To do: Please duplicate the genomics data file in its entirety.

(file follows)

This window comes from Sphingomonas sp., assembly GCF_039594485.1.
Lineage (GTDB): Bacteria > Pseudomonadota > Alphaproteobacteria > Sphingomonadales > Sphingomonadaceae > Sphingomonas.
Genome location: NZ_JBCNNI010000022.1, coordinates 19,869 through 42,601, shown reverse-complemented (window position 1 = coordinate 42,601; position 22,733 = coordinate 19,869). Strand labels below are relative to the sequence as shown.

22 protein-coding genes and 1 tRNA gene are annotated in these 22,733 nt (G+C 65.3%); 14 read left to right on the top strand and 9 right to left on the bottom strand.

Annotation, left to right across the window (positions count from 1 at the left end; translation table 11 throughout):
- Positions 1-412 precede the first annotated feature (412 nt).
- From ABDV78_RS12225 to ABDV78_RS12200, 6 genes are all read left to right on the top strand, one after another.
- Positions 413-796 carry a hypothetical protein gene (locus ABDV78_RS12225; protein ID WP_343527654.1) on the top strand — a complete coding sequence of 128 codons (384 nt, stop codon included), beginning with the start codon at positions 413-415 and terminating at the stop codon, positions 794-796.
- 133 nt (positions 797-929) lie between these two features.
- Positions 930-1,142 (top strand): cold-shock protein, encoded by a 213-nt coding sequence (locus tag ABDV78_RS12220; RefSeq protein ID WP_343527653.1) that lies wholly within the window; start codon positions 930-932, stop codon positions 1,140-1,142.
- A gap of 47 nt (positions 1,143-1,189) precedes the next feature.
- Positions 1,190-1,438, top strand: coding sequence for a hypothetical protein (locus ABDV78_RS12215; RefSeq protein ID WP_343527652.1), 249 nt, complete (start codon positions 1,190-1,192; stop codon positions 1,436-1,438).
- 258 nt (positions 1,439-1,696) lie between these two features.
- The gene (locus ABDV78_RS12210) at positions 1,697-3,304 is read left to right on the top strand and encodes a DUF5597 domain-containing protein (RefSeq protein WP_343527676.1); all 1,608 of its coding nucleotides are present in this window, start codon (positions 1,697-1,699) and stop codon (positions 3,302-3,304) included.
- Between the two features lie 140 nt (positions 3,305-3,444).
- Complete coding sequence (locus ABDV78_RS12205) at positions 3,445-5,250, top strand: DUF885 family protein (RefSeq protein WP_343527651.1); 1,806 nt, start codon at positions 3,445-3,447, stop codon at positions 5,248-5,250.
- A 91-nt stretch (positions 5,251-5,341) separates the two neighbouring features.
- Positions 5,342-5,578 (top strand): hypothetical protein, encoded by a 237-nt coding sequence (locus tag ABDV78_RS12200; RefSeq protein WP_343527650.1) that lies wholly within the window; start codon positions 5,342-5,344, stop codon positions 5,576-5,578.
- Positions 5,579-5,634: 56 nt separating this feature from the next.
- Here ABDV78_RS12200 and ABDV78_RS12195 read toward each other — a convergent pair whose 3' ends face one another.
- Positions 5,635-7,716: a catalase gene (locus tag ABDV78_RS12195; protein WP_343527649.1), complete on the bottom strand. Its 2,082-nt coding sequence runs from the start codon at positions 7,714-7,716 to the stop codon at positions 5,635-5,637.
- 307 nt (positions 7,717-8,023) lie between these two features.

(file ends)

This window comes from Sphingomonas sp., assembly GCF_039594485.1.
Lineage (GTDB): Bacteria > Pseudomonadota > Alphaproteobacteria > Sphingomonadales > Sphingomonadaceae > Sphingomonas.
Genome location: NZ_JBCNNI010000022.1, coordinates 19,869 through 42,601, shown reverse-complemented (window position 1 = coordinate 42,601; position 22,733 = coordinate 19,869). Strand labels below are relative to the sequence as shown.

22 protein-coding genes and 1 tRNA gene are annotated in these 22,733 nt (G+C 65.3%); 14 read left to right on the top strand and 9 right to left on the bottom strand.

Annotation, left to right across the window (positions count from 1 at the left end; translation table 11 throughout):
- Positions 1-412 precede the first annotated feature (412 nt).
- From ABDV78_RS12225 to ABDV78_RS12200, 6 genes are all read left to right on the top strand, one after another.
- Positions 413-796 carry a hypothetical protein gene (locus ABDV78_RS12225; protein ID WP_343527654.1) on the top strand — a complete coding sequence of 128 codons (384 nt, stop codon included), beginning with the start codon at positions 413-415 and terminating at the stop codon, positions 794-796.
- 133 nt (positions 797-929) lie between these two features.
- Positions 930-1,142 (top strand): cold-shock protein, encoded by a 213-nt coding sequence (locus tag ABDV78_RS12220; RefSeq protein ID WP_343527653.1) that lies wholly within the window; start codon positions 930-932, stop codon positions 1,140-1,142.
- A gap of 47 nt (positions 1,143-1,189) precedes the next feature.
- Positions 1,190-1,438, top strand: coding sequence for a hypothetical protein (locus ABDV78_RS12215; RefSeq protein ID WP_343527652.1), 249 nt, complete (start codon positions 1,190-1,192; stop codon positions 1,436-1,438).
- 258 nt (positions 1,439-1,696) lie between these two features.
- The gene (locus ABDV78_RS12210) at positions 1,697-3,304 is read left to right on the top strand and encodes a DUF5597 domain-containing protein (RefSeq protein WP_343527676.1); all 1,608 of its coding nucleotides are present in this window, start codon (positions 1,697-1,699) and stop codon (positions 3,302-3,304) included.
- Between the two features lie 140 nt (positions 3,305-3,444).
- Complete coding sequence (locus ABDV78_RS12205) at positions 3,445-5,250, top strand: DUF885 family protein (RefSeq protein WP_343527651.1); 1,806 nt, start codon at positions 3,445-3,447, stop codon at positions 5,248-5,250.
- A 91-nt stretch (positions 5,251-5,341) separates the two neighbouring features.
- Positions 5,342-5,578 (top strand): hypothetical protein, encoded by a 237-nt coding sequence (locus tag ABDV78_RS12200; RefSeq protein WP_343527650.1) that lies wholly within the window; start codon positions 5,342-5,344, stop codon positions 5,576-5,578.
- Positions 5,579-5,634: 56 nt separating this feature from the next.
- Here ABDV78_RS12200 and ABDV78_RS12195 read toward each other — a convergent pair whose 3' ends face one another.
- Positions 5,635-7,716: a catalase gene (locus tag ABDV78_RS12195; protein WP_343527649.1), complete on the bottom strand. Its 2,082-nt coding sequence runs from the start codon at positions 7,714-7,716 to the stop codon at positions 5,635-5,637.
- 307 nt (positions 7,717-8,023) lie between these two features.